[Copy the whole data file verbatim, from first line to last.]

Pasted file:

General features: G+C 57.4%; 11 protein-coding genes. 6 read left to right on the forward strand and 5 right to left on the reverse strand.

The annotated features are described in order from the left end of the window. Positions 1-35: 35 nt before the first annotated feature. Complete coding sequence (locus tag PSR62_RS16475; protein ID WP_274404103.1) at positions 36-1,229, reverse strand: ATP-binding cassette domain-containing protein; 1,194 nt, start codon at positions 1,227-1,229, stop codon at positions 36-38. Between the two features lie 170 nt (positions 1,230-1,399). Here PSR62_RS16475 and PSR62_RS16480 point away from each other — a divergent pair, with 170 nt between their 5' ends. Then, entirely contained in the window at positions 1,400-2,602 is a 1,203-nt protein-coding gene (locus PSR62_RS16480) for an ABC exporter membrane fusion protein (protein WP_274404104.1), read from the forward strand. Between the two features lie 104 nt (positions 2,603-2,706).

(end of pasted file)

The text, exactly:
General features: G+C 57.4%; 11 protein-coding genes. 6 read left to right on the forward strand and 5 right to left on the reverse strand.

The annotated features are described in order from the left end of the window. Positions 1-35: 35 nt before the first annotated feature. Complete coding sequence (locus tag PSR62_RS16475; protein ID WP_274404103.1) at positions 36-1,229, reverse strand: ATP-binding cassette domain-containing protein; 1,194 nt, start codon at positions 1,227-1,229, stop codon at positions 36-38. Between the two features lie 170 nt (positions 1,230-1,399). Here PSR62_RS16475 and PSR62_RS16480 point away from each other — a divergent pair, with 170 nt between their 5' ends. Then, entirely contained in the window at positions 1,400-2,602 is a 1,203-nt protein-coding gene (locus PSR62_RS16480) for an ABC exporter membrane fusion protein (protein WP_274404104.1), read from the forward strand. Between the two features lie 104 nt (positions 2,603-2,706).